Continued from yesterday’s post: Bizarre GeoServer WMS Rendering
Both the NJ Landscape Project habitat data and the Municipalities data are complex. It is hard to pinpoint a rendering issue when the data is very complex. I prepared a reference data set composed of a few multipart features. You can download the reference shapefile here.
I created the polygon features in ArcGIS Desktop as a shapefile. I then imported the shapefile into my PostGIS database twice, once using PG_GEOMETRY & ArcSDE, the other using OGR. I then prepared two WMS layers in GeoServer, one based off of the SDE import and one from the OGR import. The SDE import causes GeoServer to improperly render the data. GeoServer can render the OGR import without issue.
I exported the geometries of each table as WKT: hexagons imported using SDE; hexagons imported using OGR. Note that the coordinates are essentially the same, but the “wrappers” around the coordinates are different. You can also tell that it is a rendering issue; in GeoServer’s layer preview mode, you can click on the OpenLayers map to identify a feature. Clicking on one of the erroneous polygons yields no results.
It appears that GeoServer is improperly handling MULTIPOLYGON features. POLYGON features (with multiple parts) are properly rendered. This is also what is being suggested in the support forum.
One other issue I encountered was that OGR would not import the shapefile without the -nlt flag set.
$ ogr2ogr -f "PostgreSQL" PG:"pg connection string" ./testing.shp -nln test_hexagons_ogr Warning 1: Geometry to be inserted is of type Multi Polygon, whereas the layer geometry type is Polygon. Insertion is likely to fail ERROR 1: INSERT command for new feature failed. ERROR:Â new row for relation "test_hexagons_ogr" violates check constraint "enforce_geotype_wkb_geometry" Command: INSERT INTO "test_hexagons_ogr" ("wkb_geometry" , "id") VALUES ('snip'::GEOMETRY, 3) RETURNING "ogc_fid" ERROR 1: Terminating translation prematurely after failed translation of layer testing (use -skipfailures to skip errors) $ ogr2ogr -f "PostgreSQL" PG:"pg connection string" ./testing.shp -nln test_hexagons_ogr -nlt POLYGON $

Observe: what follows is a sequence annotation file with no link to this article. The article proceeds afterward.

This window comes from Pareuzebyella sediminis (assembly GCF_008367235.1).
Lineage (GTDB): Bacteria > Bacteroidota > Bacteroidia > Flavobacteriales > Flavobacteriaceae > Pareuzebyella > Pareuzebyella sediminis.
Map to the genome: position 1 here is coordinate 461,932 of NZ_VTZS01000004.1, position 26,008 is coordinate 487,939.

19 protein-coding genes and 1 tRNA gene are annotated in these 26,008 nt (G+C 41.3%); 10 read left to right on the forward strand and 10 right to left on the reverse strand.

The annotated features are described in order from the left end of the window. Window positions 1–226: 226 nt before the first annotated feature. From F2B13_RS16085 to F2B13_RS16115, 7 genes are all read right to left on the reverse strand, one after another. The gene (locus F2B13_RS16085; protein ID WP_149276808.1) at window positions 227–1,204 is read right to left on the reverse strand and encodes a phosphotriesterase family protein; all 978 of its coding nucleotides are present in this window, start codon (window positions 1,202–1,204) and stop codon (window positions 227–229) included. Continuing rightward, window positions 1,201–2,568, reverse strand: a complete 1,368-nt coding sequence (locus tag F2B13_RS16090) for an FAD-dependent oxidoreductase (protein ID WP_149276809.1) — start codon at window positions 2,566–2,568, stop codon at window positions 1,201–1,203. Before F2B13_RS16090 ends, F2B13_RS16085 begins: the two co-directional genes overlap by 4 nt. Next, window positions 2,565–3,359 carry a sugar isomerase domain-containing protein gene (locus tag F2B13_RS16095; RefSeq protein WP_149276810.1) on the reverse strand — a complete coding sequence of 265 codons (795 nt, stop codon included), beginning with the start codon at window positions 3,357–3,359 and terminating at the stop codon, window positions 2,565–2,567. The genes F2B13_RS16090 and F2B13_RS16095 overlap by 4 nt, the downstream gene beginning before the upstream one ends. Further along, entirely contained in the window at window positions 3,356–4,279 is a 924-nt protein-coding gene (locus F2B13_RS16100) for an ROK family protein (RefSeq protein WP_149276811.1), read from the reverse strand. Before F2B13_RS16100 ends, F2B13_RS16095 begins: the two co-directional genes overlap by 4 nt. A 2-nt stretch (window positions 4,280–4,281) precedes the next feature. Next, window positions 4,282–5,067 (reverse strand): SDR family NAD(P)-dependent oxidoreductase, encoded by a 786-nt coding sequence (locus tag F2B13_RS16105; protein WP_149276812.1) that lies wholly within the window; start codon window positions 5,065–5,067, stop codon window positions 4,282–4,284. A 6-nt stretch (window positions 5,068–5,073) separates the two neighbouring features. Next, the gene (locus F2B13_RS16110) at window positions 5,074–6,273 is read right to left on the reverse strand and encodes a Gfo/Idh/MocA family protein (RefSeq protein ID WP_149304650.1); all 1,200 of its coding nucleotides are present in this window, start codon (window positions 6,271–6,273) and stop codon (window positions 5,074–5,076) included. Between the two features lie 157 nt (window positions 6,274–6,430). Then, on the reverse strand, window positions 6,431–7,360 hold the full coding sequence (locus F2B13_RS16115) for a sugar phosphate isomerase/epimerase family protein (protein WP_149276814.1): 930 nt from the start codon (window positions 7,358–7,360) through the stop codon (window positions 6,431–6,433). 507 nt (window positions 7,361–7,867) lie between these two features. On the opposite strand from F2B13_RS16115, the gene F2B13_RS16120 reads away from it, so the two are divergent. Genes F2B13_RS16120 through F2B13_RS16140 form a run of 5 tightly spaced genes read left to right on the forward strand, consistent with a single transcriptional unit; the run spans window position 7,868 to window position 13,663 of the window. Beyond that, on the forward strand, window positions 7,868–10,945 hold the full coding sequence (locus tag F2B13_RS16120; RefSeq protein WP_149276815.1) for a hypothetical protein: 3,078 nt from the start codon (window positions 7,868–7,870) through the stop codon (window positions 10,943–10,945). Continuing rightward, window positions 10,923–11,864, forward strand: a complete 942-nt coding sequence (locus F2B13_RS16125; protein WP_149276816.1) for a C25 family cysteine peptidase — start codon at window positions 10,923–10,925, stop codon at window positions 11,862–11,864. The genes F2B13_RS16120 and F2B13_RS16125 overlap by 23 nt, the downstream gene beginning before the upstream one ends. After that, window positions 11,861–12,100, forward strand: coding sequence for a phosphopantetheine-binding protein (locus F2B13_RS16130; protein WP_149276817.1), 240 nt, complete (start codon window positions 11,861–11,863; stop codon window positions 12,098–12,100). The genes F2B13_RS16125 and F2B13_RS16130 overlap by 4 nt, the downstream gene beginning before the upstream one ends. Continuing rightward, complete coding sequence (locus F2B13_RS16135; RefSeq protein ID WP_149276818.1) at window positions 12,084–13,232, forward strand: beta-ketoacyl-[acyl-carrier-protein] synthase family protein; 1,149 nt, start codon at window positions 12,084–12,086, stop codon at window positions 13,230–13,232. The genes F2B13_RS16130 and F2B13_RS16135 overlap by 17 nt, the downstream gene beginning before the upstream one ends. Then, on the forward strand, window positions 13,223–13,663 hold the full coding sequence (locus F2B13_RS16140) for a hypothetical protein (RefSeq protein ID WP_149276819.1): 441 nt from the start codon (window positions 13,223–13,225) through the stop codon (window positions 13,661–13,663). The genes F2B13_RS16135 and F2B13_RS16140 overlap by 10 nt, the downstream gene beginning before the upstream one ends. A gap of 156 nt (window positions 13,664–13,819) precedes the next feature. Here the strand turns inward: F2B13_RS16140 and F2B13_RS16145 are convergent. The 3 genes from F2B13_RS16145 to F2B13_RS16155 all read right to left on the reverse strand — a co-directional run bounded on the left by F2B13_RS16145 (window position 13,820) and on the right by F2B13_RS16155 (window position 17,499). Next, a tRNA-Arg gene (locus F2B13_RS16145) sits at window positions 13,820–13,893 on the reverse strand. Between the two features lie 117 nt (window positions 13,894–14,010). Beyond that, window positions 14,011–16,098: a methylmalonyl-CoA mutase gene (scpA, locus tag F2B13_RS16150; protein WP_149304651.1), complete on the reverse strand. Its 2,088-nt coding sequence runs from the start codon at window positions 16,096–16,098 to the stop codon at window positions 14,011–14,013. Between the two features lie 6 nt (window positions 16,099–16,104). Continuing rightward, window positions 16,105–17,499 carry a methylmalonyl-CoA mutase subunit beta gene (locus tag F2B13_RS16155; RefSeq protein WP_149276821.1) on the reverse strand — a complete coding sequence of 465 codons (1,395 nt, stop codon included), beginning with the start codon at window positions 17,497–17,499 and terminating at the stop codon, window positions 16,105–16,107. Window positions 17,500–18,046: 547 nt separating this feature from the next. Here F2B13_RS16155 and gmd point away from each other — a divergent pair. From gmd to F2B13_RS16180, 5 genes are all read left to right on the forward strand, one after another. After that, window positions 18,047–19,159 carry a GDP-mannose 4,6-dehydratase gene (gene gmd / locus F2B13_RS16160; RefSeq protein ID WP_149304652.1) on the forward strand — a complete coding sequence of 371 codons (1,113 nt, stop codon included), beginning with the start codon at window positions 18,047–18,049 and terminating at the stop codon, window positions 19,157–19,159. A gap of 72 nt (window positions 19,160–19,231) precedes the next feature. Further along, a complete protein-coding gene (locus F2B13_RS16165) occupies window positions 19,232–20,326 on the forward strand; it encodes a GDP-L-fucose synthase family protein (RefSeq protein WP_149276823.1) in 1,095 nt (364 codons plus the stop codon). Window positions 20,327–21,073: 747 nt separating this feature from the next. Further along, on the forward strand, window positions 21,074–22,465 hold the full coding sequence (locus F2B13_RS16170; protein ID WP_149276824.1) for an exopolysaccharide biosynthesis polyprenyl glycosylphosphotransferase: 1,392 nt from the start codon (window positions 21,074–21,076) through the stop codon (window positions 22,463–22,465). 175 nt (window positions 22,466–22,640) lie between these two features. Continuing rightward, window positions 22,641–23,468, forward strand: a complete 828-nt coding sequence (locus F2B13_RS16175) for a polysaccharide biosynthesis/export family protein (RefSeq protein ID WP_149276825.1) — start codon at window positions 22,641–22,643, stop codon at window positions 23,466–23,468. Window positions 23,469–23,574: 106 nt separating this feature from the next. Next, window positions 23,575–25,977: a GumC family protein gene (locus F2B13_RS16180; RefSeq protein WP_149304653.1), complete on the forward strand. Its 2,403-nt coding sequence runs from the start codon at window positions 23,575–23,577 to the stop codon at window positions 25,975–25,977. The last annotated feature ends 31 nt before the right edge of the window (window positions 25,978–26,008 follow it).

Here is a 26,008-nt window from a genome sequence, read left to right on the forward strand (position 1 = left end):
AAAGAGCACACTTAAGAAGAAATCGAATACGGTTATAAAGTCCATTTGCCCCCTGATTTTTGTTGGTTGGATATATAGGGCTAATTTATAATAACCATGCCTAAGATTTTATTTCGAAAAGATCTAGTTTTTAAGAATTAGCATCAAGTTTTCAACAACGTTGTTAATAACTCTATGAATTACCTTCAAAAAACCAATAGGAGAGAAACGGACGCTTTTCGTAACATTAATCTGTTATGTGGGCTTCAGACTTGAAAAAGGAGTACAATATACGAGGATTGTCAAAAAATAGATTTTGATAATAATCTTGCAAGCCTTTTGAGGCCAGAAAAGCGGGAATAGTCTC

John, as I suggested in the support forum, one cause of this issue appears to be that the PostGIS GEOMETRY_COLUMNS.TYPE metadata is not set correctly for the (SDE?) layer. If the loading method is loading MultiPolygon geometries into the table, but setting the TYPE to POLYGON, this is creating an invalid PostGIS configuration. In turn this is confusing GeoServer a bit, causing it to read the MultiPolygon as a Polygon. This is definitely not optimal behaviour, but at least is perhaps excusable. Really the loader tool needs to be fixed to create the table configuration correctly.
Note that PostGIS ver. 2.0 is a lot stricter about keeping the GEOMETRY_COLUMNS in synch with the actual contents of the table, so this issue probably could not occur.
Another thing you should be aware of is that although the OGR import looks fine in GeoServer, it has actually created invalid geometries in the table. I think this is because the -nlt flag looks like it has crushed the MultiPolygons into single (invalid) Polygons. GeoServer is happy enough to render these invalid shapes (yay!), and they happen to look reasonable, but this is deceptive.
The original shapefile looks fine, however – it contains a mix of valid Polygons and MultiPolygons, as expected. Not sure why OGR throws an error when loading it. Did you perhaps define the target table beforehand, with a TYPE of Polygon (leaving OGR no choice but to complain when trying to import MultiPolygon data)?
Another way of looking at this is that both OGR and GeoServer try hard to respect the PostGIS TYPE metadata, to the extent of reporting errors and forcing geometry conversion (even if invalid). SDE is not quite as concerned about this.
I’m not an OGR expert, but it seems like you should use the -nlt FORCE_TO_MULTI option in a case like this (loading a shapefile to PostGIS).
I plan on writing up some more detailed thoughts on the issues I encountered with loading the data. I don’t know why OGR fails if the -nlt flag is not set – I’m creating the table on load and nothing is predefined. I’ll have to try the FORCE_TO_MULTI flag on a new dataset. It also doesn’t surprise me that ArcSDE mishandles PostGIS data, though it is funny that SDE makes valid geometries but bungles the geometry_columns definition, while OGR can make invalid geometries through -nlt coercion, and that “works” for GeoServer. It’s like a perfect storm of GIS quirks.
Thanks again for your help getting this issue sorted.
“Perfect storm of GIS quirks” was my thought as well! And it is amusing (as well as annoying) that every system involved manages to bungle a different aspect of the data handling! Guess that’s why we get paid the big $$$…
Good luck with sorting out a workflow that works.